An estimated 16 million U.S. adults have been diagnosed with Dry Eye Disease, a multifactorial condition of the ocular surface characterized by disruption of the tear film.1,2 A healthy tear film protects and lubricates the eyes, washes away foreign particles, contains antimicrobials to reduce the risk of infection, and creates a smooth surface which contributes refractive power for clear vision. Dry Eye Disease can have a significant impact on a person’s day-to-day quality of life, as it can cause persistent stinging, scratching, burning sensations, sensitivity to light, blurred vision, and eye fatigue. Despite the large prevalence of dry eye and the burden of the disease, there remains a significant unmet need for effective therapies.
About Oyster Point Pharma, Inc.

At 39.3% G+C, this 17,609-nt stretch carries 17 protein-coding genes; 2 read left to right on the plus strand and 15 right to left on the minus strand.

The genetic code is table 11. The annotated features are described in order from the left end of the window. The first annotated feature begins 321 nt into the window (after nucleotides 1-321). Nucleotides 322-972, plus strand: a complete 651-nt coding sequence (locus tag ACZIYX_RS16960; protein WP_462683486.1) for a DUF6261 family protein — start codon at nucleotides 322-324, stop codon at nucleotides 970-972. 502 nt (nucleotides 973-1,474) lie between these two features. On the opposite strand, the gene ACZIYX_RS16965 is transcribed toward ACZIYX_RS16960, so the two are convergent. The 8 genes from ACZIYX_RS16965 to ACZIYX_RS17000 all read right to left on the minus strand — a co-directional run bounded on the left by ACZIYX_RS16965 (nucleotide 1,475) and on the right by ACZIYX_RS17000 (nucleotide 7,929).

Based in Princeton, New Jersey, Oyster Point is a clinical-stage pharmaceutical company leveraging neuroscience to discover, develop, and commercialize novel therapies to treat diseases with high unmet needs. The company’s initial focus is to develop innovative therapeutics to treat the signs and symptoms of Dry Eye Disease by stimulating the trigeminal parasympathetic pathway to activate the glands and cells responsible for tear film production, known as the Lacrimal Functional Unit. Oyster Point is leveraging a class of receptors called nicotinic acetylcholine receptors (nAChRs) which are located on the trigeminal nerve, accessible within the nose, to stimulate natural tear film production. The two lead product candidates, OC-01 and OC-02, are delivered via nasal spray and are currently in Phase 2 trials for the treatment of Dry Eye Disease.
For more information visit oysterpointrx.com and follow on Twitter at @OysterPointRx.
1 Farrand, K.F., Fridman, M., Stillman, I.O., Schaumberg, D.A. Prevalence of diagnosed dry eye disease in the United States among adults aged 18 years and older. Am J. Ophthalmol. 2017;182:90–98.
2 Craig, J.P., Nichols, K.K., Nichols, J.J., Caffery, B., Dua, H.S., Akpek, E.K. et al, TFOS DEWS II Definition and Classification Report. Ocul Surf. 2017;15:276–283.